KIE Senior Research Scholar John Keown recently published two new works on issues surrounding euthanasia.
The first appears in the latest issue of the World Medical Journal entitled “Voluntary Euthanasia and Physician-assisted Suicide: Should the WMA Drop its Opposition?” The World Medical Association has long opposed the decriminalization of both, but there are those who argue it should drop its opposition and adopt a ‘neutral’ stance. Dr. Keown’s paper analyzes some of the main arguments for doing so and argues that they are unpersuasive.
The second was published in a recently-published festschrift. Titled “Debating Euthanasia: A Reply to Emily Jackson,” the work appears in Law, Ethics and Medicine: Essays in Honour of Peter Skegg, edited by Mark Henaghan and Jesse Wall.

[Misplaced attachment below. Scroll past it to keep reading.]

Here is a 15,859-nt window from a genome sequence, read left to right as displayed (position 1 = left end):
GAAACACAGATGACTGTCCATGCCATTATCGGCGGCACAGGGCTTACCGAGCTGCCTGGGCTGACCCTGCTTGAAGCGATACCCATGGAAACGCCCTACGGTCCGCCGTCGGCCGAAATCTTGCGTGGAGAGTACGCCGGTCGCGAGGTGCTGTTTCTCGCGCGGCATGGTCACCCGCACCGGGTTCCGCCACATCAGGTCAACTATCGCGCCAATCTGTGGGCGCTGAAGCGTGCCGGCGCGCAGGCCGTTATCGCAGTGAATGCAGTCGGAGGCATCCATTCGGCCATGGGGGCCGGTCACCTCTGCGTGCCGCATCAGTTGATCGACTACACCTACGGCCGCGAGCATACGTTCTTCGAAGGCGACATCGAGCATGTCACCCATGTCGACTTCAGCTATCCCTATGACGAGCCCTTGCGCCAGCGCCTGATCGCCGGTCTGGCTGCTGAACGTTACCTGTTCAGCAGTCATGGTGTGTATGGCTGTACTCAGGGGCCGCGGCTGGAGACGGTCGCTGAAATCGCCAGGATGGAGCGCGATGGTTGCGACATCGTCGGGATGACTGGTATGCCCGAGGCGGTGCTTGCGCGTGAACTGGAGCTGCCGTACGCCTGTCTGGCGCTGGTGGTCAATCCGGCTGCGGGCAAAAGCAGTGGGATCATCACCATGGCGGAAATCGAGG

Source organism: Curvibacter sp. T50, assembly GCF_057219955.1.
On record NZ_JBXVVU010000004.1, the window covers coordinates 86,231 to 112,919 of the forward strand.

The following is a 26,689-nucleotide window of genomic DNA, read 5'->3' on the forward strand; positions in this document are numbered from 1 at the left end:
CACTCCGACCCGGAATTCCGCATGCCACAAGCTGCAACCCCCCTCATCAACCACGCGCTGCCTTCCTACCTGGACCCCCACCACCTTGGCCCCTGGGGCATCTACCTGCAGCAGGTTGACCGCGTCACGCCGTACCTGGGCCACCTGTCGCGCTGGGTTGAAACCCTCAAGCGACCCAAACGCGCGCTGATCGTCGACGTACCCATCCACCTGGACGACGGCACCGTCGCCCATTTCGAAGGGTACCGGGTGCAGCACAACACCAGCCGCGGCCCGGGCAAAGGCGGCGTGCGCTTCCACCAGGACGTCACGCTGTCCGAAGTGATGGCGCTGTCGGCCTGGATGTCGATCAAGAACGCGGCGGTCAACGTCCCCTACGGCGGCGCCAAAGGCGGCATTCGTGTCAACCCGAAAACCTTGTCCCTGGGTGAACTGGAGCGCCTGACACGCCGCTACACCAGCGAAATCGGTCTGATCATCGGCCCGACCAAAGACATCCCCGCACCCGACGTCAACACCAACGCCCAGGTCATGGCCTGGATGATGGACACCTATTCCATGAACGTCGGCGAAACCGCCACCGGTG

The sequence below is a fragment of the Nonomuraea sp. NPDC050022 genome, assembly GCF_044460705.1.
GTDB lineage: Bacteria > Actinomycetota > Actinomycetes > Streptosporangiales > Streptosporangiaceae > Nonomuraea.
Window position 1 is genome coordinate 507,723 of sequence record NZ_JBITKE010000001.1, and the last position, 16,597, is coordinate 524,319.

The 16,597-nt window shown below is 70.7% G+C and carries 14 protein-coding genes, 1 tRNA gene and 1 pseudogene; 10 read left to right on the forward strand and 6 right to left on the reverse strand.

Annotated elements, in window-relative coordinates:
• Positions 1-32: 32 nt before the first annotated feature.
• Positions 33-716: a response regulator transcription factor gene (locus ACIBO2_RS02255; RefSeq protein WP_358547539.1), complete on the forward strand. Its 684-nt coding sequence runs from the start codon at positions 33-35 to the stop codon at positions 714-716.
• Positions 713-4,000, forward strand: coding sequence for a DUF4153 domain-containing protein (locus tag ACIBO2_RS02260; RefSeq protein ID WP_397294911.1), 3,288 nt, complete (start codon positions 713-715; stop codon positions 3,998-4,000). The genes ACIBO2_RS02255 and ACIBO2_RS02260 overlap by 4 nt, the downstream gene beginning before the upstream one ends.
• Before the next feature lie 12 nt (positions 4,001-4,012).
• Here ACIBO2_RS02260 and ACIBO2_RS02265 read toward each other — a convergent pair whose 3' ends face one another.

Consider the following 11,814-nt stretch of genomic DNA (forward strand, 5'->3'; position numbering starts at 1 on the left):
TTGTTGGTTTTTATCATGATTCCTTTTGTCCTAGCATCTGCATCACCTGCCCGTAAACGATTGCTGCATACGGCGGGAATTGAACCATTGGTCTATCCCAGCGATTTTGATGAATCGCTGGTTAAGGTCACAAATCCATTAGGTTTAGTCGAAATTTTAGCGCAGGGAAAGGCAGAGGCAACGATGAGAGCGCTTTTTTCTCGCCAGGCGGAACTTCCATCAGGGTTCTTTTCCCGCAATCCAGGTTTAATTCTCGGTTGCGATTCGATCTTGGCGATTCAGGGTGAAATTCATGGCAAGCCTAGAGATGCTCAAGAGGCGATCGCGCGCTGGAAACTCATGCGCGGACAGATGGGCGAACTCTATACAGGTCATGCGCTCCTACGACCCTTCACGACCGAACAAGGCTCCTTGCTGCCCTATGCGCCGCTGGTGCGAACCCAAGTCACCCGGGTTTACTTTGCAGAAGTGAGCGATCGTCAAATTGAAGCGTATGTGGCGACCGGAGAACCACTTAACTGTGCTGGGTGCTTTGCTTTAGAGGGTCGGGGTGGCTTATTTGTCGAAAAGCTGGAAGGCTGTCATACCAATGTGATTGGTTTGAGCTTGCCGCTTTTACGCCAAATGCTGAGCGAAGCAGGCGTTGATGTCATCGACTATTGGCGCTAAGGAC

“I was delighted to contribute an essay to his collection in his honour,” said Keown, “not only because of his eminence in the field, but also because I have known him since he supervised the first year of my doctoral research at Oxford.”
Peter Skegg, Emeritus Professor of law at the University of Otago in New Zealand, has been described as one of the ‘fathers’ of the discipline of medical law in the UK. After earning a DPhil at Oxford, he went on to become the Chair of the Oxford Law Faculty before returning to New Zealand. In 2012 he was made a Companion of the New Zealand Order of Merit in the Queen’s Birthday and Diamond Jubilee Honours List.
Dr. Keown’s essay in the collection is a response to Professor Emily Jackson’s case in favour of decriminalising voluntary euthanasia and physician-assisted suicide, which she deployed in the book Emily Jackson and John Keown, Debating Euthanasia.